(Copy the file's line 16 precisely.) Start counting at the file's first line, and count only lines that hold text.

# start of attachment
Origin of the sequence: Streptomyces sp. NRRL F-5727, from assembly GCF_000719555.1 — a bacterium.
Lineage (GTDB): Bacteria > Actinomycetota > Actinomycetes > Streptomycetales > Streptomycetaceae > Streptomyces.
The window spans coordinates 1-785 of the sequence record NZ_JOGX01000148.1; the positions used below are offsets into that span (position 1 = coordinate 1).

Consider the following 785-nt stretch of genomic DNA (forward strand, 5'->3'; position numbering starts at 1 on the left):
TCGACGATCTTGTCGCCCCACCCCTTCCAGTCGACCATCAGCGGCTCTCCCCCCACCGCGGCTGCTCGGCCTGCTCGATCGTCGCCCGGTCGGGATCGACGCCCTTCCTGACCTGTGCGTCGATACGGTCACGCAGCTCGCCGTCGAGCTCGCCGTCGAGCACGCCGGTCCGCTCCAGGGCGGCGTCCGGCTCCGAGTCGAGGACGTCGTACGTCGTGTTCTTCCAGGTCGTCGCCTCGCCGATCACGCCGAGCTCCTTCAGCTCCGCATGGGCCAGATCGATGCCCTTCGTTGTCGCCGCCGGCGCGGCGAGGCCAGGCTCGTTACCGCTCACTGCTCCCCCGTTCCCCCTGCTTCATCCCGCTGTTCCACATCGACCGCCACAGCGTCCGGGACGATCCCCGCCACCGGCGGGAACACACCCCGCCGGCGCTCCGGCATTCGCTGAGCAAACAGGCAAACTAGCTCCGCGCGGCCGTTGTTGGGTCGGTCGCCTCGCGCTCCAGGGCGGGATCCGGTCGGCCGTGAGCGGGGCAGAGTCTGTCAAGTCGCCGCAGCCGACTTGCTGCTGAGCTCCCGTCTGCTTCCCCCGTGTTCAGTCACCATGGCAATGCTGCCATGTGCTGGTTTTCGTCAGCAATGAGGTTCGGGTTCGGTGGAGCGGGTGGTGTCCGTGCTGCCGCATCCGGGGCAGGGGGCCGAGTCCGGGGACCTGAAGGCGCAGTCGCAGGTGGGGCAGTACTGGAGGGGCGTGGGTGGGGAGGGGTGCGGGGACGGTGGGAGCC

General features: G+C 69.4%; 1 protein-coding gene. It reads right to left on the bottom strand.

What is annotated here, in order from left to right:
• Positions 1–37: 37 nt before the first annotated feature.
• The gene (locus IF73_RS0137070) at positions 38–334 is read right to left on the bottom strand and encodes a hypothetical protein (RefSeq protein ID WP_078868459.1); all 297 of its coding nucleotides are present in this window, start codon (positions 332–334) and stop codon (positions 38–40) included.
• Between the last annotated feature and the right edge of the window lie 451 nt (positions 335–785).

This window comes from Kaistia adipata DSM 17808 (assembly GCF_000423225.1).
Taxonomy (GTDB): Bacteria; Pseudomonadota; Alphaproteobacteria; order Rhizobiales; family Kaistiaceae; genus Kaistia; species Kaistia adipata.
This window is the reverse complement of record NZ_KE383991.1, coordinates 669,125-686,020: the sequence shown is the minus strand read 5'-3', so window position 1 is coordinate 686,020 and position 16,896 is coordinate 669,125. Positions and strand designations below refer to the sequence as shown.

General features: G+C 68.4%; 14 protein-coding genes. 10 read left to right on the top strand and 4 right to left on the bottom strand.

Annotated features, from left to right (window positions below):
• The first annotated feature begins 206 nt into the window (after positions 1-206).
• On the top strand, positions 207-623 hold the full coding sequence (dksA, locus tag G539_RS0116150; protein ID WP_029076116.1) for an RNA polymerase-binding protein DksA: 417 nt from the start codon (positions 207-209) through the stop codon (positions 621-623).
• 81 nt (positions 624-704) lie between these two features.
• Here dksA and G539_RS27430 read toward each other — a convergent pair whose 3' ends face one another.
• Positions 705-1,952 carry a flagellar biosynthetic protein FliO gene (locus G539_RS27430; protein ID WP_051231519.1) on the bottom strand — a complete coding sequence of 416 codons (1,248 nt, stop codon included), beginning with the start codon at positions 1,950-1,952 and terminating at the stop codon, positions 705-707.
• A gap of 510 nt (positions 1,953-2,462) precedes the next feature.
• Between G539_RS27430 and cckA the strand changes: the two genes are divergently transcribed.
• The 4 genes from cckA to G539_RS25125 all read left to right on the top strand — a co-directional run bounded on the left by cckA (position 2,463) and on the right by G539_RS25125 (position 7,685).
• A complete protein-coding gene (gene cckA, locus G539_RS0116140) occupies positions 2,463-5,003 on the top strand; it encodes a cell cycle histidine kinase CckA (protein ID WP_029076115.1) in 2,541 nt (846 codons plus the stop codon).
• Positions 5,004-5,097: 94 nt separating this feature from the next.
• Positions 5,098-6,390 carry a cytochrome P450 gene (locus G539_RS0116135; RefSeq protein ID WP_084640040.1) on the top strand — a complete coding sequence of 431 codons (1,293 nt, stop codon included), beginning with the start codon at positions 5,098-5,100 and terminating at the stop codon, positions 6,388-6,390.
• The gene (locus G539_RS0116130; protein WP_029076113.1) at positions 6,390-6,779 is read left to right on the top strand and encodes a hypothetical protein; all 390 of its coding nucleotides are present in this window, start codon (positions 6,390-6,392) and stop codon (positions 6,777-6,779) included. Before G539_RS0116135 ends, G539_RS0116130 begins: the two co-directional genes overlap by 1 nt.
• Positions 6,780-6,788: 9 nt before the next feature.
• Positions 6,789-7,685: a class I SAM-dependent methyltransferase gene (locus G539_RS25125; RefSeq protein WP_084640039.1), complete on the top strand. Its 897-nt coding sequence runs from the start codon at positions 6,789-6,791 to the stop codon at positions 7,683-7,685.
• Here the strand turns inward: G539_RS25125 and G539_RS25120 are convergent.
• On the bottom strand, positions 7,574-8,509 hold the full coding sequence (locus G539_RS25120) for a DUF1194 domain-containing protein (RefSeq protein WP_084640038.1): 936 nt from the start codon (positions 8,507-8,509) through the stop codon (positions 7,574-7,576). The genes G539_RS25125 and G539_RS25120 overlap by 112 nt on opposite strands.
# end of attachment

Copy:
• The first annotated feature begins 206 nt into the window (after positions 1-206).